Seriously injured County Durham biker meets air medics


A SERIOUSLY injured biker who had to be dragged clear from the flaming wreckage of a crash has met the air ambulance paramedics who flew to his aid.   Dick Allaker, suffered two badly broken legs, a shattered pelvis, a broken back, broken arm, fractured ribs, nerve damage and internal injuries when his bike was in a collision with a car on the A167 at Thinford roundabout, near Spennymoor, County Durham, on August 12 last year.  Both vehicles burst into flames and the car driver and Mr Allaker were carried away from the burning wreckage to safety.  The Great North Air Ambulance Service (GNAAS) flew the injured motorcyclist to James Cook University Hospital, in Middlesbrough, where he arrived in a critical condition.   Mr Allaker, 53, from Pittington, County Durham, said: “Without getting to hospital so quickly, I would not have survived.”  Now, Mr Allaker and his fiancée, Kathryn Moore, have visited the air ambulance paramedics, Andy Mawson and Mark Cotgrave, who treated him at the scene. Mr Allaker, a welder, said: “I wanted to thank everyone for what they had done.

A SERIOUSLY injured biker who had to be dragged clear from the flaming wreckage of a crash has met the air ambulance paramedics who flew to his aid.  

Dick Allaker, suffered two badly broken legs, a shattered pelvis, a broken back, broken arm, fractured ribs, nerve damage and internal injuries when his bike was in a collision with a car on the A167 at Thinford roundabout, near Spennymoor, County Durham, on August 12 last year.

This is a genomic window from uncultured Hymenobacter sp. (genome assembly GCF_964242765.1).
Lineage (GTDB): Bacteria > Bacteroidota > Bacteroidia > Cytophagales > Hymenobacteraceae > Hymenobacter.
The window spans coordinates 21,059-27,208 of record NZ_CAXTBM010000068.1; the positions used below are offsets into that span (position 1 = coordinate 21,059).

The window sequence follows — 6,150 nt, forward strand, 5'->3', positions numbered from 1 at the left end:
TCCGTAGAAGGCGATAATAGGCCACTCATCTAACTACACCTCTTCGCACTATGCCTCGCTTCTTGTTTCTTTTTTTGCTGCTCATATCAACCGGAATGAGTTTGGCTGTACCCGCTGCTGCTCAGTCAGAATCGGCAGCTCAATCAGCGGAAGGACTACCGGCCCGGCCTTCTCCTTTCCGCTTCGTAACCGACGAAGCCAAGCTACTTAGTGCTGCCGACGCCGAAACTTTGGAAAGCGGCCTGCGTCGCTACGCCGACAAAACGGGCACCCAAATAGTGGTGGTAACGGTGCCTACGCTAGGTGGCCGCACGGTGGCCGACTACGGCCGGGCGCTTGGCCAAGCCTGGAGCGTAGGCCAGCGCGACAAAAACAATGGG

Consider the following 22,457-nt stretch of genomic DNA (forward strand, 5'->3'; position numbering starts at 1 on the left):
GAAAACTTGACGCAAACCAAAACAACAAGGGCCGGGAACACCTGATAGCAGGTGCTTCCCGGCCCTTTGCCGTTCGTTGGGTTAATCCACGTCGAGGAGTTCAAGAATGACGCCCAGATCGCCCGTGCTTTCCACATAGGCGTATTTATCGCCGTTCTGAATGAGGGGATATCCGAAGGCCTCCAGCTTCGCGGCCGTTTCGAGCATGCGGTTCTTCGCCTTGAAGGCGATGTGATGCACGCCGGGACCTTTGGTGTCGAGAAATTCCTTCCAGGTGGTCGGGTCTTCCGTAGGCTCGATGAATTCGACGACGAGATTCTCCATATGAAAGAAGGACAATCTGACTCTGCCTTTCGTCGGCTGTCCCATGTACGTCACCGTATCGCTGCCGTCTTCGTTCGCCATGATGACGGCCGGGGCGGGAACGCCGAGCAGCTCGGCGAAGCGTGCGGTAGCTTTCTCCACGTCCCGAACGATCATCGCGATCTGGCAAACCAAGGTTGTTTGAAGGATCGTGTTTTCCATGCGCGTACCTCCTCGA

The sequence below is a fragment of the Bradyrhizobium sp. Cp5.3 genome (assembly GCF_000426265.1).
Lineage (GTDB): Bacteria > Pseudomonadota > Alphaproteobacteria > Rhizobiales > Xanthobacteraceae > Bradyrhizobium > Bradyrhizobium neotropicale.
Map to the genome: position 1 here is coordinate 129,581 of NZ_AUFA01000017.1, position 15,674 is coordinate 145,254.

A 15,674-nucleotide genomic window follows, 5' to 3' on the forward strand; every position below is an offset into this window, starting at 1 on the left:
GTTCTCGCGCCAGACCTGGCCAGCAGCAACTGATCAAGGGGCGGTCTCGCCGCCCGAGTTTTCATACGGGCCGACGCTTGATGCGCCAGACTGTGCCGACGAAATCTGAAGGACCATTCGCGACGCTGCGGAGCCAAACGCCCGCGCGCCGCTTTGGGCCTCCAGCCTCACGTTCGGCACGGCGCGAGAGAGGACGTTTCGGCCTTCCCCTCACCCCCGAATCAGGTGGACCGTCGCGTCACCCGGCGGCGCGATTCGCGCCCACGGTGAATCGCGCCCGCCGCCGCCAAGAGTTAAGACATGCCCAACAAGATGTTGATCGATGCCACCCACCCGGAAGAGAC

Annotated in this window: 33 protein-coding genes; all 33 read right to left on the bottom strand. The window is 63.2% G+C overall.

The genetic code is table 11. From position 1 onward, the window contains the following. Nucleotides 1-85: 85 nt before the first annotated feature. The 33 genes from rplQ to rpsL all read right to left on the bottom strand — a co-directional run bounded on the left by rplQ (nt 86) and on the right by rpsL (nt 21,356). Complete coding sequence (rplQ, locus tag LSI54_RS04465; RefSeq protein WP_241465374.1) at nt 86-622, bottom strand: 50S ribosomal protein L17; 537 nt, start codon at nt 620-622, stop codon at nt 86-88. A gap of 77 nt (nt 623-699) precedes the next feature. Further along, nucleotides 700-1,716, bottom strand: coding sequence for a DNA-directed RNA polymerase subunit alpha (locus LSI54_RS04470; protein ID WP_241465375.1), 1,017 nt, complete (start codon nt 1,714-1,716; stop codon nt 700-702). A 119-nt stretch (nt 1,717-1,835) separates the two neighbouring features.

Both vehicles burst into flames and the car driver and Mr Allaker were carried away from the burning wreckage to safety. 

The Great North Air Ambulance Service (GNAAS) flew the injured motorcyclist to James Cook University Hospital, in Middlesbrough, where he arrived in a critical condition.  

Mr Allaker, 53, from Pittington, County Durham, said: “Without getting to hospital so quickly, I would not have survived.” 

Now, Mr Allaker and his fiancée, Kathryn Moore, have visited the air ambulance paramedics, Andy Mawson and Mark Cotgrave, who treated him at the scene.

Mr Allaker, a welder, said: “I wanted to thank everyone for what they had done. It was absolutely amazing to be able to shake their hand.

“I’ve never had a crash where I’ve needed an ambulance in 40 years of biking, and then all of a sudden I’m relying on all of these people around to help me.

“You never think it’s going to happen to you but I’ve been left feeling very humble from the experience.”

On the Injury Severity Scale, an established medical score, Mr Allaker was given a 57. Fifteen is what is normally classed as being a major trauma. The scale runs from 1, minor, to 75, unsurvivable.

Mr Mawson said: “A score like Dick’s would suggest that the patient is unlikely to survive. He is a very lucky man.”

Mr Allaker, who cannot yet walk unaided, has bought a 900CC Yamaha motorbike as he hopes his mobility will improve in the future so he can get back on a bike again.

His soon-to-be wife, has already raised £1,000 for GNAAS in thanks for her fiancé’s airlift. She will take part in the Great North Run on September 11 for the charity.

Miss Moore, who is also a keen biker, said: “I’m half dreading the run but I also can’t wait. It’s always been on my bucket list of things to do but this gave me the final push.

“Going to see the aircrew was about putting the final pieces of the jigsaw together and being able to meet all the people who saved him. They are invaluable.” 

To support Miss Moore’s fundraising click here.

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